Collioure is a seaside Mediterranean town and commune a few kilometers north of the Spanish border in the French département of Pyrénées-Orientales, a part of the ancient Roussillon province and the present-day Languedoc-Roussillon région. Collioure is also the name of an AOC wine similar to the famous Banyuls (AOC).
As the town has a strong Catalan culture, its own motto is the same as the one of the local Catalan rugby team (USA Perpignan, France) which is Sempre endavant, mai morirem (Always forward, We'll never die). Under Michel Moly's leadership, the town has an alternative motto, Collioure sera toujours Collioure (Collioure shall always be Collioure) quoting French singer Maurice Chevalier's famous song titled Paris sera toujours Paris.
Collioure is famous throughout France for its 3-day August 15th celebration, which attracts twice its population in visitors, who come to see the town's bodégas and fireworks.
n the early 1900s Collioure became a center of artistic activity, with several Fauve artists making it their meeting place. André Derain, Georges Braque, Othon Friesz, Henri Matisse, Pablo Picasso, Charles Rennie Mackintosh and Tsuguharu Fujita have all been inspired by Collioure's Royal Castle, medieval streets, lighthouse-converted-into-church Notre-Dame-des-Anges and typical Mediterranean bay in their paintings. Collioure's cemetery contains the tomb of Spanish poet Antonio Machado, who fled here to escape advancing Francoist troops at the end of the Spanish Civil War in 1939. The historical novelist Patrick O'Brian lived in the town from 1949 until his death in 2000, and his novel "The Catalans" graphically describes Collioure life before major changes took place. O'Brian and his wife Mary were also buried in the town cemetery.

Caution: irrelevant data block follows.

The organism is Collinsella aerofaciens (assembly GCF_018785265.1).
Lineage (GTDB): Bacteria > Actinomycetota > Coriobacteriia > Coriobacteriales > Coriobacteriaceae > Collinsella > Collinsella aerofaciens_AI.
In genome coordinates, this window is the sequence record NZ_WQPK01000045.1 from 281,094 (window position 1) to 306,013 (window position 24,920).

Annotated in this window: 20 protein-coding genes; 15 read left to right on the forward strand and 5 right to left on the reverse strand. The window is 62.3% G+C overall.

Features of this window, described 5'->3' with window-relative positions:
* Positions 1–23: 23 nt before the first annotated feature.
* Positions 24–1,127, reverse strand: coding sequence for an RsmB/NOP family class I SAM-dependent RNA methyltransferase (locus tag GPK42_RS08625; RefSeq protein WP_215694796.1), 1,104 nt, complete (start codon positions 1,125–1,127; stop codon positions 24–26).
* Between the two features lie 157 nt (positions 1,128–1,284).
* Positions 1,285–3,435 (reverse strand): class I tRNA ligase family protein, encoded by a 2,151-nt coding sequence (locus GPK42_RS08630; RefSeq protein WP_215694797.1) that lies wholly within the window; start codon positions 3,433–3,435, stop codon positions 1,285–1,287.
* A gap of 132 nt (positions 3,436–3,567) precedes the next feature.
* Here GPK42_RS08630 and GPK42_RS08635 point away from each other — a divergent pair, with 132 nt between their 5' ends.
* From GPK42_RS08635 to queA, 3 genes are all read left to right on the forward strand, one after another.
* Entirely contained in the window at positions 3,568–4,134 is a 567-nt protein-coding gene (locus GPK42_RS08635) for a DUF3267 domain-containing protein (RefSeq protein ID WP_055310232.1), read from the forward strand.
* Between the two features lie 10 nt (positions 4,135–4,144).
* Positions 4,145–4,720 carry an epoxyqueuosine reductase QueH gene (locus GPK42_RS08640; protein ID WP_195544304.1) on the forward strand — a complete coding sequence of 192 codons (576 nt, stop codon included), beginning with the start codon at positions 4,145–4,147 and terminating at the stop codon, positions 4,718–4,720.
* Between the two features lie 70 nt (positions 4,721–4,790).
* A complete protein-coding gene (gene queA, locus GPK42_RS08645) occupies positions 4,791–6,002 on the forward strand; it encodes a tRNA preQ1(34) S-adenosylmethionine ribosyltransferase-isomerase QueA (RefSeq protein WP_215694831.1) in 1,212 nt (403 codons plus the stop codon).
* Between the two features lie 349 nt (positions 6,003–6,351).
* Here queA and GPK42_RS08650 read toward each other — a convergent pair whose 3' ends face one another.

Fauvisme Path (Le Chemin du Fauvisme)
Since 1994 ”Le chemin du Fauvisme” has used the works of Matisse and Derain to remind us of the presence of 20 th century art in this small Catalan harbor. On this 'trail' around the town, you can admire twenty reproductions of Matisse’s and Derain’s works exactly where these two masters of Fauvism painted the originals earlier this century.
Collioure used to be divided into two villages separated by the Douy river, the old town named Port d'Aval (today known as Le Faubourg) in the south and the upstream port, Port d'Amont (the actual La Ville). Collioure was taken in 1642 by the French troops of Maréchal de la Meilleraye. A decade later, the town was officially surrendered to France by the 1659 Treaty of Pyrenees. Because of its highly strategic importance, the town's fortifications, including the Fort Saint-Elme stronghold, were improved by the military engineer Vauban during the reign of Louis XIV. Nevertheless, Collioure was besieged and occupied by the Spanish troops in 1793, which was the last Spanish attempt to take the city. The blockade was broken a year later by general Jacques François Dugommier.